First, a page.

- Don’t use cotton balls to apply cream – a clean finger is the perfect tool.
A second-degree burn will result in the skin blistering. It is very important to keep the wound clean, dry and properly bandaged in order to protect against infection. Here are some tips for treating the wound:
- Use cool water and run the wound underwater for at least 15 minutes.
- For pain use acetaminophen or ibuprofen.
- Use an antibiotic cream on the blisters. Don’t apply with a cotton ball; use a q-tip or clean finger.
- Don’t pick-at or pop blisters.
See a doctor if the second-degree burn is on your:
Third-degree burns should only be treated by a doctor or health professional. These wounds may require surgery to get rid of damaged tissue, replace skin and help the flow of blood. Other ways surgery will help with a third-degree burn: to prevent infection, to improve scarring, to decrease inflammation and improve the overall appearance and health of skin. Caring for a third-degree burn is extremely crucial and should be taken seriously.
Types Of Ointments For Burn Wounds
For minor burns, you can use ointments and clean water to relieve pain, stop swelling and prevent scarring. Burn creams that contain topical anesthetic are especially helpful. Some creams we recommend are:
- Aloe Vera or Alocane (in stores)
- Manuka honey
- Creams containing lidocaine
- Burn relief creams, sprays and gels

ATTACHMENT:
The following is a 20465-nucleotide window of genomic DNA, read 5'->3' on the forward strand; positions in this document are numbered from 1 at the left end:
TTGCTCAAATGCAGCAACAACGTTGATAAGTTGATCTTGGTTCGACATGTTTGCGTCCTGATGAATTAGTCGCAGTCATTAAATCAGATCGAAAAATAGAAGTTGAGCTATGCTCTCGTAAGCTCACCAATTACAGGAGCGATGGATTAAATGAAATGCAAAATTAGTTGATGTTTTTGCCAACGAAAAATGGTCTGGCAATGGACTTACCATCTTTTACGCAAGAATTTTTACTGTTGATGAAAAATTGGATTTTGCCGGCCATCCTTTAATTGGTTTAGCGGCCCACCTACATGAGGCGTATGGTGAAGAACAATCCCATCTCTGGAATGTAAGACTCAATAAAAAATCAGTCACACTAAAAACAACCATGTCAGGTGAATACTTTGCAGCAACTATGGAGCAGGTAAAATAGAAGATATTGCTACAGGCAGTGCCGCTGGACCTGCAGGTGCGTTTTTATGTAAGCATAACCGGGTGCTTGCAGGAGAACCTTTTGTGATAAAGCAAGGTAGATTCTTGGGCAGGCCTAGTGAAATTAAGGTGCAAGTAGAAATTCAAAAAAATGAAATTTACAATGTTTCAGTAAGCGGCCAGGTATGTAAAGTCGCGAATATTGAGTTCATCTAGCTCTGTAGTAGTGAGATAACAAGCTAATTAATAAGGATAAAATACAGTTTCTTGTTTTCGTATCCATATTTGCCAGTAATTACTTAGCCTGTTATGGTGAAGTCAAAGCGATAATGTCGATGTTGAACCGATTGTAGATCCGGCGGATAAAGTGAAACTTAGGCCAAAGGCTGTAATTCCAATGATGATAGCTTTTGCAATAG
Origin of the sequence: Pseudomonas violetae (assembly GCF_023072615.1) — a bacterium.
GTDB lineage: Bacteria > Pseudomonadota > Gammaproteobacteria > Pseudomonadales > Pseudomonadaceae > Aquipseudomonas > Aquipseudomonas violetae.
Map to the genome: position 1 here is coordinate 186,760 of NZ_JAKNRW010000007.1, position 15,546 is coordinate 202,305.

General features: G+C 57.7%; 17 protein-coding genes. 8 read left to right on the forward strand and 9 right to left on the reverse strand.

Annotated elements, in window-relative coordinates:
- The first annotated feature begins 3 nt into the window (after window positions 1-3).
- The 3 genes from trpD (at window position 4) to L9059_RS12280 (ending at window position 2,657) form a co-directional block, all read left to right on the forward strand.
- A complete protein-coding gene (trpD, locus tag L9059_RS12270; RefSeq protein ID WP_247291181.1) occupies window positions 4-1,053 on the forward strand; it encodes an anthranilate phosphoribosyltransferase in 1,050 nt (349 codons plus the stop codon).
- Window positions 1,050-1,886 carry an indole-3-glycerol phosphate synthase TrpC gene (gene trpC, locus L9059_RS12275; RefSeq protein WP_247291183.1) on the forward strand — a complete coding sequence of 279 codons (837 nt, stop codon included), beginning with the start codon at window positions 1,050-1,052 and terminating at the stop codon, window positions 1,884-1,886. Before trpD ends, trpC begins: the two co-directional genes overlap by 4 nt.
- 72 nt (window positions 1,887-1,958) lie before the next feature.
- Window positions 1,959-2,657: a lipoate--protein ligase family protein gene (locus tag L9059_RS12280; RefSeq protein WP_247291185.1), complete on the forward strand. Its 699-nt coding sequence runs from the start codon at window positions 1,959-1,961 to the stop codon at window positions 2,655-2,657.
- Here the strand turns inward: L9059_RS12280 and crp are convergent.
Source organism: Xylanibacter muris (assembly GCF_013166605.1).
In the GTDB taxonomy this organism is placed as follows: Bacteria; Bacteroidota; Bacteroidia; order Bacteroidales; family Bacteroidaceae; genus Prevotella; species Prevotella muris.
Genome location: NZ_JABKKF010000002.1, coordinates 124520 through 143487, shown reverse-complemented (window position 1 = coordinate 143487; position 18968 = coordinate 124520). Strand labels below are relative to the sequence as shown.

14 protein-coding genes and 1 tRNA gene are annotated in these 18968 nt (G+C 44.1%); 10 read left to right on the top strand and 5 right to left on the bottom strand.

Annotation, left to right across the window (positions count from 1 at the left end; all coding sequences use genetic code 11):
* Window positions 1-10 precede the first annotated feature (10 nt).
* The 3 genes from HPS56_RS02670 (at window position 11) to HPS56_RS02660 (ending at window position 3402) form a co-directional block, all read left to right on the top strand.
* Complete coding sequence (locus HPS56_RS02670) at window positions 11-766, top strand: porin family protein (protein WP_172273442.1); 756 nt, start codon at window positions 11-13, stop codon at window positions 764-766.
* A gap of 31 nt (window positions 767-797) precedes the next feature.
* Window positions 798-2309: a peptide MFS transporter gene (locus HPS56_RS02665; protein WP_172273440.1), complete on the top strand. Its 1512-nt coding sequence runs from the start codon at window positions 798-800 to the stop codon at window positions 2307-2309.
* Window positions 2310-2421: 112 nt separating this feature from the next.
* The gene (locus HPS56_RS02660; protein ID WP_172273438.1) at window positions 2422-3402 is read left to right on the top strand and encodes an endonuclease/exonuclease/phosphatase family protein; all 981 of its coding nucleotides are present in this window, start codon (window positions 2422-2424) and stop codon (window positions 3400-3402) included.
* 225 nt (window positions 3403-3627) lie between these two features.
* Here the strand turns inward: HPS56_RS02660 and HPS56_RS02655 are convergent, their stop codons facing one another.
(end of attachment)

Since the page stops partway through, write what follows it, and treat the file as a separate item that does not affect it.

Home Remedies For Burn Wounds
At-home wound care is possible for most first-degree and second-degree burns, but third-degree burns require a doctor’s insight. Here are some at-home remedies that may be useful:
- Cool water. Run the wound through cool water for 10, 15 minutes at a time. Hint: don’t use ice.
- Cool compress. This will reduce pain and swelling.
- Antibiotic ointment. Use Neosporin or bacitracin to prevent infection by applying the ointment; next dress the wound with a sterile dressing like cling film.
- Aloe Vera. This can be taken directly from the leaf of a plant or it could be store bought. Aloe Vera is anti-inflammatory and stops the growth of bacteria, thus preventing your wound from getting infected.
- Honey. Use honey on the wound, topically. It has much the same properties as Aloe Vera, including anti-inflammatory and anti-bacterial properties. *Use only on mild, superficial burns.
There are also various old wives tales floating around in the world of burn protection. These remedies not only don’t work, they may be detrimental to your wound. Here are some “cures” to leave alone:
- Egg whites
Contact Us Today For Burn Treatment In Orange County, CA
Dr. Faried Banimahd is a board-certified physician specializing in emergency medicine, wound care, and pain management. Our team will work with you to create an individualized treatment plan that meets your needs and unique conditions. Our clinic includes highly trained and experienced physicians, registered nurses, and certified medical staff who work together to provide you with the highest standards of wound care treatments.